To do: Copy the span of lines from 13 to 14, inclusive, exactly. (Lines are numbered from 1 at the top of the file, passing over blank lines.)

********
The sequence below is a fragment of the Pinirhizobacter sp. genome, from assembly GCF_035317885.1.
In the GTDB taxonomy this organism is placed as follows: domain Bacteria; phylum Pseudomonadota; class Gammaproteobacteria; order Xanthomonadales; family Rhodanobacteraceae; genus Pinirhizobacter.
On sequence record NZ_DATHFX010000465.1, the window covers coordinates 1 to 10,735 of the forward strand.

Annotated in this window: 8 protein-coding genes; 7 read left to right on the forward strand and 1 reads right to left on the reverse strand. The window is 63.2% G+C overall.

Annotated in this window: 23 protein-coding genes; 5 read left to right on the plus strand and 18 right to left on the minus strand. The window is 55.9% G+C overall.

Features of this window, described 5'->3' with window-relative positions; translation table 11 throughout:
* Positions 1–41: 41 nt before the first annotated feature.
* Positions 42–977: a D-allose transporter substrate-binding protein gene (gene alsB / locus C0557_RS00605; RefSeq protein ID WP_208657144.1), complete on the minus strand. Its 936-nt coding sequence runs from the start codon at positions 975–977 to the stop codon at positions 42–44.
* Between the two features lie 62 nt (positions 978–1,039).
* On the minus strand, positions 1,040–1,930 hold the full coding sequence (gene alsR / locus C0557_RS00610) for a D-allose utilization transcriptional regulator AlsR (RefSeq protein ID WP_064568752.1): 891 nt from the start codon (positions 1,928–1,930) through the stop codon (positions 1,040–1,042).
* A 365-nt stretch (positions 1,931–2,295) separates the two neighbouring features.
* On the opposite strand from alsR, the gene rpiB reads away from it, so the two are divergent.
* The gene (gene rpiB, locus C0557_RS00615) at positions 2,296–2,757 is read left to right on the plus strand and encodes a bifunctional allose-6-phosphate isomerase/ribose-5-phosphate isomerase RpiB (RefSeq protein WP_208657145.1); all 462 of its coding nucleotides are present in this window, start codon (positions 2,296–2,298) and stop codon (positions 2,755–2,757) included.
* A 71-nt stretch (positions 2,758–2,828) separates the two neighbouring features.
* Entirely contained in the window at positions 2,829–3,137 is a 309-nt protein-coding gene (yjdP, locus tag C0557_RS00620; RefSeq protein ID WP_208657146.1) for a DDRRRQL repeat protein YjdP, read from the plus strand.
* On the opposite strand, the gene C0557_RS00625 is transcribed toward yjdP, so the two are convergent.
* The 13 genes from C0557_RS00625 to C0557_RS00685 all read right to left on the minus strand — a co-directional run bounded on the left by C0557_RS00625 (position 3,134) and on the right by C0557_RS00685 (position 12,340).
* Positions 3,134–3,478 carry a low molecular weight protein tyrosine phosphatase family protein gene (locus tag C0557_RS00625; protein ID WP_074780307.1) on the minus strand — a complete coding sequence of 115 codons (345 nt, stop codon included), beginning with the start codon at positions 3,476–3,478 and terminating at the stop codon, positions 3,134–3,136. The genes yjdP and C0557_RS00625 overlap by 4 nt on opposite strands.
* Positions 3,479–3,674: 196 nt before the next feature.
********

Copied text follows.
* The gene (gene rpiB, locus C0557_RS00615) at positions 2,296–2,757 is read left to right on the plus strand and encodes a bifunctional allose-6-phosphate isomerase/ribose-5-phosphate isomerase RpiB (RefSeq protein WP_208657145.1); all 462 of its coding nucleotides are present in this window, start codon (positions 2,296–2,298) and stop codon (positions 2,755–2,757) included.
* A 71-nt stretch (positions 2,758–2,828) separates the two neighbouring features.